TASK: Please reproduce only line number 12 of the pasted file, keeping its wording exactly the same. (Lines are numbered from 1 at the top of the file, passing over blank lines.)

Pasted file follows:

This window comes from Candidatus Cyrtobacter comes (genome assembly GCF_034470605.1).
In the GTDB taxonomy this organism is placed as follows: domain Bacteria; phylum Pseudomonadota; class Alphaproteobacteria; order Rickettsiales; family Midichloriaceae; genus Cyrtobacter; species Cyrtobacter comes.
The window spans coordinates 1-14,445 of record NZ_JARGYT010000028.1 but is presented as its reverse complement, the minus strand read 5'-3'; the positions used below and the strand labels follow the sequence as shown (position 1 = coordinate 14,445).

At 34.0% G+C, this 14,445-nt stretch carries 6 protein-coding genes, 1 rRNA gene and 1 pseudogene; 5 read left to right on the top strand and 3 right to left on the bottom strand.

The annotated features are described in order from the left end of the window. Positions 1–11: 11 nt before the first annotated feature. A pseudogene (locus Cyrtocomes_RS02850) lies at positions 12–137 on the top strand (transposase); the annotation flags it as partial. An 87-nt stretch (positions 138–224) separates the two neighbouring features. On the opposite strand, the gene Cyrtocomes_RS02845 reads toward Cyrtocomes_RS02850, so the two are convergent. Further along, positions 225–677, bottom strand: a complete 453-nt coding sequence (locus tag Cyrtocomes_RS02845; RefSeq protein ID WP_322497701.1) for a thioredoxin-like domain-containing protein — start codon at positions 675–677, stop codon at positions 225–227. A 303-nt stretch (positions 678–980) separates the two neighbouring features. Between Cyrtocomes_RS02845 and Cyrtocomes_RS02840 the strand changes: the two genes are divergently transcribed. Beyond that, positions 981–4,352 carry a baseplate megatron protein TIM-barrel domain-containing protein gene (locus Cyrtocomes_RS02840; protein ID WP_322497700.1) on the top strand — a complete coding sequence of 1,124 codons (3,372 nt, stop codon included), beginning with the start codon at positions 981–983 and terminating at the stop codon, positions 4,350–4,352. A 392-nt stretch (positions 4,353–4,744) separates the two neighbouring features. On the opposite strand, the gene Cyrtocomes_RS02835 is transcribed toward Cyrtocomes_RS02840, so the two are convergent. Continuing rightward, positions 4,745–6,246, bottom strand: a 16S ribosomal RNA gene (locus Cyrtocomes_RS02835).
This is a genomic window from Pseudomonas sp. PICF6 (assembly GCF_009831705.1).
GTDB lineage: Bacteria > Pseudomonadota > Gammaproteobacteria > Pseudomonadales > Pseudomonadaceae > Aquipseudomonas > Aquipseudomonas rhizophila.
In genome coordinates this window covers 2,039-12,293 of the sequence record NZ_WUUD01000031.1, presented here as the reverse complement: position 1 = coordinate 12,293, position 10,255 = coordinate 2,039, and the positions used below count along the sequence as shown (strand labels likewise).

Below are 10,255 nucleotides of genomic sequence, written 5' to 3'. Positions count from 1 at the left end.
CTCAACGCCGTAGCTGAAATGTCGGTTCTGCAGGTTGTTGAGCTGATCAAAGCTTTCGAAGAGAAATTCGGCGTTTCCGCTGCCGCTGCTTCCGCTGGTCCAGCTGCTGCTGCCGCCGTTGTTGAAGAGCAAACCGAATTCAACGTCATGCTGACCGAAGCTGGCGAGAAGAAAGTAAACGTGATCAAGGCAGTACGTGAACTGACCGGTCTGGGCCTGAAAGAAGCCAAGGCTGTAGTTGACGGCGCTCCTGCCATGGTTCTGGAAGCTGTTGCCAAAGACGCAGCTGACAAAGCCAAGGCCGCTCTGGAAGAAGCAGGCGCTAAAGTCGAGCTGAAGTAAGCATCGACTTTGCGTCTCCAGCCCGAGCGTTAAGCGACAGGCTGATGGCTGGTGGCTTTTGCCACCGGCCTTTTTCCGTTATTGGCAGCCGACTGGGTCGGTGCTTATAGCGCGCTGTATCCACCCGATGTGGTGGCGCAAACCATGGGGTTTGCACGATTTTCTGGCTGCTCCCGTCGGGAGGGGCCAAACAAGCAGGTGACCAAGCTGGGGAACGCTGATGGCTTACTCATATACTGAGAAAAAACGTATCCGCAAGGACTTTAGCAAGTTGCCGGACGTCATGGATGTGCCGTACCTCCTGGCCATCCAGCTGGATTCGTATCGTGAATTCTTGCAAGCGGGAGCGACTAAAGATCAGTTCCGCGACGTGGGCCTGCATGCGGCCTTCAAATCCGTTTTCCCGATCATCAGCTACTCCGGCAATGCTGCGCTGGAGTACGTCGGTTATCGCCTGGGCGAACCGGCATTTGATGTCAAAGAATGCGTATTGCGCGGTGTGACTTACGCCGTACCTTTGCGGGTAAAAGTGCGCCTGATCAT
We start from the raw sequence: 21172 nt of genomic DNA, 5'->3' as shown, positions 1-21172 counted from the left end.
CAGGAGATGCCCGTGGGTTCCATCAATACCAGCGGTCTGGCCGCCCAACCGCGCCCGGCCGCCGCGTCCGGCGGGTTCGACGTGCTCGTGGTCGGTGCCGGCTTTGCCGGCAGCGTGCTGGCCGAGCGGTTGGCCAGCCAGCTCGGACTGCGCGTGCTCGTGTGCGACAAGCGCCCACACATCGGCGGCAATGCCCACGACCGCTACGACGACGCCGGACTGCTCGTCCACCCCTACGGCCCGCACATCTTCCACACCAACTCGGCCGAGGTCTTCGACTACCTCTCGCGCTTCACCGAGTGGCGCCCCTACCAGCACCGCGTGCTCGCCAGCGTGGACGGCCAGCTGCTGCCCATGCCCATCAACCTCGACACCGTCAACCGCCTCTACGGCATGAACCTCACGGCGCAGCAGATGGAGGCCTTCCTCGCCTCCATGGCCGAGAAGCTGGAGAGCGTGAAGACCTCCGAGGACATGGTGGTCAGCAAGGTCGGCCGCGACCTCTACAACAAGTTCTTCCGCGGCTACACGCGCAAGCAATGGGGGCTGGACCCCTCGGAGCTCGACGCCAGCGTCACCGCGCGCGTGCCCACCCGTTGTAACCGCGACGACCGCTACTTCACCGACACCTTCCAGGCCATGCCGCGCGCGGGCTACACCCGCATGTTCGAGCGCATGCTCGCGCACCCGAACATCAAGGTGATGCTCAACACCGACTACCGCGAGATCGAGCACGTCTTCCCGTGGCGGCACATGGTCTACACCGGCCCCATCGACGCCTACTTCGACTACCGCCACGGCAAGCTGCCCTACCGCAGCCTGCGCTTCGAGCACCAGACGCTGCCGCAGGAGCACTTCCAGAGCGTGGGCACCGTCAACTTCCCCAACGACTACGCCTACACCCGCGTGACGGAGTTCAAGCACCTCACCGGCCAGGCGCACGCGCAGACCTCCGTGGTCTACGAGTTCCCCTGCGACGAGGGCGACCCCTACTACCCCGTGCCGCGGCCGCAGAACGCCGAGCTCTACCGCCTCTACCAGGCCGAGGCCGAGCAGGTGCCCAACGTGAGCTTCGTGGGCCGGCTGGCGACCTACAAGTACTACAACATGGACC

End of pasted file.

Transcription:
CAGGAGATGCCCGTGGGTTCCATCAATACCAGCGGTCTGGCCGCCCAACCGCGCCCGGCCGCCGCGTCCGGCGGGTTCGACGTGCTCGTGGTCGGTGCCGGCTTTGCCGGCAGCGTGCTGGCCGAGCGGTTGGCCAGCCAGCTCGGACTGCGCGTGCTCGTGTGCGACAAGCGCCCACACATCGGCGGCAATGCCCACGACCGCTACGACGACGCCGGACTGCTCGTCCACCCCTACGGCCCGCACATCTTCCACACCAACTCGGCCGAGGTCTTCGACTACCTCTCGCGCTTCACCGAGTGGCGCCCCTACCAGCACCGCGTGCTCGCCAGCGTGGACGGCCAGCTGCTGCCCATGCCCATCAACCTCGACACCGTCAACCGCCTCTACGGCATGAACCTCACGGCGCAGCAGATGGAGGCCTTCCTCGCCTCCATGGCCGAGAAGCTGGAGAGCGTGAAGACCTCCGAGGACATGGTGGTCAGCAAGGTCGGCCGCGACCTCTACAACAAGTTCTTCCGCGGCTACACGCGCAAGCAATGGGGGCTGGACCCCTCGGAGCTCGACGCCAGCGTCACCGCGCGCGTGCCCACCCGTTGTAACCGCGACGACCGCTACTTCACCGACACCTTCCAGGCCATGCCGCGCGCGGGCTACACCCGCATGTTCGAGCGCATGCTCGCGCACCCGAACATCAAGGTGATGCTCAACACCGACTACCGCGAGATCGAGCACGTCTTCCCGTGGCGGCACATGGTCTACACCGGCCCCATCGACGCCTACTTCGACTACCGCCACGGCAAGCTGCCCTACCGCAGCCTGCGCTTCGAGCACCAGACGCTGCCGCAGGAGCACTTCCAGAGCGTGGGCACCGTCAACTTCCCCAACGACTACGCCTACACCCGCGTGACGGAGTTCAAGCACCTCACCGGCCAGGCGCACGCGCAGACCTCCGTGGTCTACGAGTTCCCCTGCGACGAGGGCGACCCCTACTACCCCGTGCCGCGGCCGCAGAACGCCGAGCTCTACCGCCTCTACCAGGCCGAGGCCGAGCAGGTGCCCAACGTGAGCTTCGTGGGCCGGCTGGCGACCTACAAGTACTACAACATGGACC